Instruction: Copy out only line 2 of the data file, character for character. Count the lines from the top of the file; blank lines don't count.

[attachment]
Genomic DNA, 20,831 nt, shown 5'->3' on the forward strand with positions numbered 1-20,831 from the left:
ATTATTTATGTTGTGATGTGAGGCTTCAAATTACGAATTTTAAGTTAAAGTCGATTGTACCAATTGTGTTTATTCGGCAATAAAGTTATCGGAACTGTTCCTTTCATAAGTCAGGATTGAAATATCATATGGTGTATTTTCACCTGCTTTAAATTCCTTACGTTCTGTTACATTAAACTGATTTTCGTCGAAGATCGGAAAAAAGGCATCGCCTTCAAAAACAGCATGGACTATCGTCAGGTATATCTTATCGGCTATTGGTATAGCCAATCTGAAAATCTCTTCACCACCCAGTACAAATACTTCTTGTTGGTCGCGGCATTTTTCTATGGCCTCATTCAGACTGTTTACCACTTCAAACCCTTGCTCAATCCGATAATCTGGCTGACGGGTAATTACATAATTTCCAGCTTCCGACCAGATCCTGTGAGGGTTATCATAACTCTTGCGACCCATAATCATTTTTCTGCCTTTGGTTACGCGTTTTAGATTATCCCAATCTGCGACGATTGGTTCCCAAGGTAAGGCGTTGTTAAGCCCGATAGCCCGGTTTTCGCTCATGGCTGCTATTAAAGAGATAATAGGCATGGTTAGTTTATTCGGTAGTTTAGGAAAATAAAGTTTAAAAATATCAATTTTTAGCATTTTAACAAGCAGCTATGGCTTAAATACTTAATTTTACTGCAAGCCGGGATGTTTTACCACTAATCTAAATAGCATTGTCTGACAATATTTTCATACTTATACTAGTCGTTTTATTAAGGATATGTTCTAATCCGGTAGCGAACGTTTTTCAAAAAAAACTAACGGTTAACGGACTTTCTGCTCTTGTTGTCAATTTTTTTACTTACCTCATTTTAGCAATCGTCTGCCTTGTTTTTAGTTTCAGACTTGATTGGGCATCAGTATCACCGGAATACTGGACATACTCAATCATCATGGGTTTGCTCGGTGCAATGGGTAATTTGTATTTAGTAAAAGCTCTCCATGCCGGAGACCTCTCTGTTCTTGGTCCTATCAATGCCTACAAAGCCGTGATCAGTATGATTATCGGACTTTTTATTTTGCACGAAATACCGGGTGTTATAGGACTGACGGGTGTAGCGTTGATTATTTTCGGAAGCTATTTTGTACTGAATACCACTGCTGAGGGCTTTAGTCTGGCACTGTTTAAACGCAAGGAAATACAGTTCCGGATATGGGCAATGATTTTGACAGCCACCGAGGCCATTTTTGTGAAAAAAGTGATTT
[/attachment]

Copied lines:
ATTATTTATGTTGTGATGTGAGGCTTCAAATTACGAATTTTAAGTTAAAGTCGATTGTACCAATTGTGTTTATTCGGCAATAAAGTTATCGGAACTGTTCCTTTCATAAGTCAGGATTGAAATATCATATGGTGTATTTTCACCTGCTTTAAATTCCTTACGTTCTGTTACATTAAACTGATTTTCGTCGAAGATCGGAAAAAAGGCATCGCCTTCAAAAACAGCATGGACTATCGTCAGGTATATCTTATCGGCTATTGGTATAGCCAATCTGAAAATCTCTTCACCACCCAGTACAAATACTTCTTGTTGGTCGCGGCATTTTTCTATGGCCTCATTCAGACTGTTTACCACTTCAAACCCTTGCTCAATCCGATAATCTGGCTGACGGGTAATTACATAATTTCCAGCTTCCGACCAGATCCTGTGAGGGTTATCATAACTCTTGCGACCCATAATCATTTTTCTGCCTTTGGTTACGCGTTTTAGATTATCCCAATCTGCGACGATTGGTTCCCAAGGTAAGGCGTTGTTAAGCCCGATAGCCCGGTTTTCGCTCATGGCTGCTATTAAAGAGATAATAGGCATGGTTAGTTTATTCGGTAGTTTAGGAAAATAAAGTTTAAAAATATCAATTTTTAGCATTTTAACAAGCAGCTATGGCTTAAATACTTAATTTTACTGCAAGCCGGGATGTTTTACCACTAATCTAAATAGCATTGTCTGACAATATTTTCATACTTATACTAGTCGTTTTATTAAGGATATGTTCTAATCCGGTAGCGAACGTTTTTCAAAAAAAACTAACGGTTAACGGACTTTCTGCTCTTGTTGTCAATTTTTTTACTTACCTCATTTTAGCAATCGTCTGCCTTGTTTTTAGTTTCAGACTTGATTGGGCATCAGTATCACCGGAATACTGGACATACTCAATCATCATGGGTTTGCTCGGTGCAATGGGTAATTTGTATTTAGTAAAAGCTCTCCATGCCGGAGACCTCTCTGTTCTTGGTCCTATCAATGCCTACAAAGCCGTGATCAGTATGATTATCGGACTTTTTATTTTGCACGAAATACCGGGTGTTATAGGACTGACGGGTGTAGCGTTGATTATTTTCGGAAGCTATTTTGTACTGAATACCACTGCTGAGGGCTTTAGTCTGGCACTGTTTAAACGCAAGGAAATACAGTTCCGGATATGGGCAATGATTTTGACAGCCACCGAGGCCATTTTTGTGAAAAAAGTGATTT